Lyme disease is an important public health problem for people of all ages. It is the most commonly diagnosed tick-borne disease in the United States. If left untreated, Lyme disease can lead to serious health problems, chronic arthritis, nerve and heart damage.
Prevention is the key to avoiding tick bites. The best preventive measure is to avoid areas where ticks live - tall grass, brush and wooded areas - especially during the late spring and early summer. People should check themselves, their children and their pets daily for ticks. Biting ticks must remain attached on the human body for at least 24 hours to transmit Lyme disease.
In December 1998, the U.S. Food and Drug Administration approved the world's first vaccine for the prevention of Lyme disease. "This vaccine works to kill the bacteria in the tick," said Dr. Johnson, "so the tick is unable to pass Lyme disease to people." The vaccine is another level of protection that people can use to prevent Lyme disease. The efficacy of the vaccine in preventing Lyme disease in the study population was 78 percent after three doses. Officials recommend that you talk to your health care provider about whether you should be vaccinated with the Lyme disease vaccine.
If you live, play, work or visit an area where ticks are found, wear light-weight, light-colored clothing with long sleeves and long pant legs. This should enable you to more easily spot ticks. Make sure the pant legs are tucked into socks and the shirt is tucked into pants. Use tick repellents (be sure to read package directions before using on infants or children). Frequent, body checks (especially scalp, ears, armpits, groin and other skin folds) should be done at least every day. Consider getting the Lyme disease vaccine if you frequent tick-infested areas. People at highest risk of getting a tick bite include those associated with areas that have a large tick population.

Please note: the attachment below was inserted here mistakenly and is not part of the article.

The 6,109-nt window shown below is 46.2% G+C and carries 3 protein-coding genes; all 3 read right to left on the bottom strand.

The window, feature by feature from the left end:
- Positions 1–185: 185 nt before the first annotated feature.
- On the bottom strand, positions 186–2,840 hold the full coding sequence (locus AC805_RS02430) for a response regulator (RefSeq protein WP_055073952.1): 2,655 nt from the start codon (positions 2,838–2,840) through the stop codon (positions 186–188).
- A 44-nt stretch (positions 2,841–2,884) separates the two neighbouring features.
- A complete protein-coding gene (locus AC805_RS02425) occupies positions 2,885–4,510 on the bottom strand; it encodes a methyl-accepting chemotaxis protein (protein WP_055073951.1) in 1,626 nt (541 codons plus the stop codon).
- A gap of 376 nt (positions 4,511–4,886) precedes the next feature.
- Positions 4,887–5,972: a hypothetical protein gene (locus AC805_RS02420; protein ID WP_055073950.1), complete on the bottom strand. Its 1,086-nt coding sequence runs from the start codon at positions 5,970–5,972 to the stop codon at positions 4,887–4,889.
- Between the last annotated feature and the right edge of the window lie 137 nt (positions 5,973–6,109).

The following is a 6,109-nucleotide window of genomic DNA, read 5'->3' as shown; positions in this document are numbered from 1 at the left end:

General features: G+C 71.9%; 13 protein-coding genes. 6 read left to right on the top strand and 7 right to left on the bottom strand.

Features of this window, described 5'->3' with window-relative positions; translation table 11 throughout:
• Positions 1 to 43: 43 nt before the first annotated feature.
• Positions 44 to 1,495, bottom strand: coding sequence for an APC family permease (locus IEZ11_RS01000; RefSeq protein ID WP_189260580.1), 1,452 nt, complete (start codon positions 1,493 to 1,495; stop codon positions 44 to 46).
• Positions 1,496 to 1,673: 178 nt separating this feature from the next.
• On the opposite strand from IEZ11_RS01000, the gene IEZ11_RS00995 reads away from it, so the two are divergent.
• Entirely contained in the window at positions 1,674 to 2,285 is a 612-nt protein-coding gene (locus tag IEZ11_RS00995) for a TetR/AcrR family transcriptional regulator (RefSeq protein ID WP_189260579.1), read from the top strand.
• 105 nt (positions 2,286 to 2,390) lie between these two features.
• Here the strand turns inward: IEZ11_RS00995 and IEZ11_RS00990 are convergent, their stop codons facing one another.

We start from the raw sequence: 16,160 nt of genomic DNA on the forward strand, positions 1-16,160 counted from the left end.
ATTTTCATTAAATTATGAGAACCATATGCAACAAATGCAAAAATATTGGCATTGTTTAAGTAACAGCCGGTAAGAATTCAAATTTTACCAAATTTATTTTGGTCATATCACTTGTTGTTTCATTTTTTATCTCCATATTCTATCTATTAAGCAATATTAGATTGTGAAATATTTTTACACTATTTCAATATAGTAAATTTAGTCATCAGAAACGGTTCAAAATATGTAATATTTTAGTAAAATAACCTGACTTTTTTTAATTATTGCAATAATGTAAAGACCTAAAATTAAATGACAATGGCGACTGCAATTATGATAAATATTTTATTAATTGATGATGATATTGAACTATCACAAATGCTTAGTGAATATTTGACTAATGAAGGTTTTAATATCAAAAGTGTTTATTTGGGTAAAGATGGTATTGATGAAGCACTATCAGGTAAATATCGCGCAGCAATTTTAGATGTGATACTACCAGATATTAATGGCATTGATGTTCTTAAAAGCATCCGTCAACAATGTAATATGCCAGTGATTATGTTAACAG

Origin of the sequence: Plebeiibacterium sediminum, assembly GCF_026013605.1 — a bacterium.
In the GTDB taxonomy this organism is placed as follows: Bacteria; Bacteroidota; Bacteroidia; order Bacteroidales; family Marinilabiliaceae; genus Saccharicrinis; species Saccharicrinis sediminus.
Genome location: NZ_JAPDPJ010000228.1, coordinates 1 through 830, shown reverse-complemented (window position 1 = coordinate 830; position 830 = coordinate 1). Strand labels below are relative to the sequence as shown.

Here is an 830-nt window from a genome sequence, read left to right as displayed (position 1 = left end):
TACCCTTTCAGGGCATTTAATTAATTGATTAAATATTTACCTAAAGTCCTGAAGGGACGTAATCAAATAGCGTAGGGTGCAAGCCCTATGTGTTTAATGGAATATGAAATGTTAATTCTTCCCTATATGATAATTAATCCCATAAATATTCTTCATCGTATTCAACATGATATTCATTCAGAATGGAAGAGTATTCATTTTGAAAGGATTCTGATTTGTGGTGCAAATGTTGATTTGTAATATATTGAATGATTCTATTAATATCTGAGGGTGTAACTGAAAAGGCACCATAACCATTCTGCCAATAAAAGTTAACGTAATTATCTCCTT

If you find a tick on your body, remove it properly and immediately. If possible, use tweezers to grasp the tick as close to the skin surface as possible and pull straight back and up with a slow steady force. If you are without tweezers, use your fingers, but protect them by using a tissue or glove.
Although prevention is best, if you develop Lyme disease symptoms, seek treatment immediately. The most common symptom of Lyme disease is a circular reddish expanding rash often at the site of the tick bite. It typically has a pale center with a red rim, giving the appearance of a "bull's eye." You should see your health care provider if you develop flu-like symptoms (headache, fever, chills, tiredness), a rash, or muscle/joint aches or pain, within 3-32 days after you find a tick attached.
All stages of Lyme disease can be treated with antibiotics under the care of your health care provider. It is almost never too late to treat Lyme disease. Long-term problems can be prevented with early attention and treatment of Lyme disease.
For more information about Lyme disease contact your local health care provider or local health department.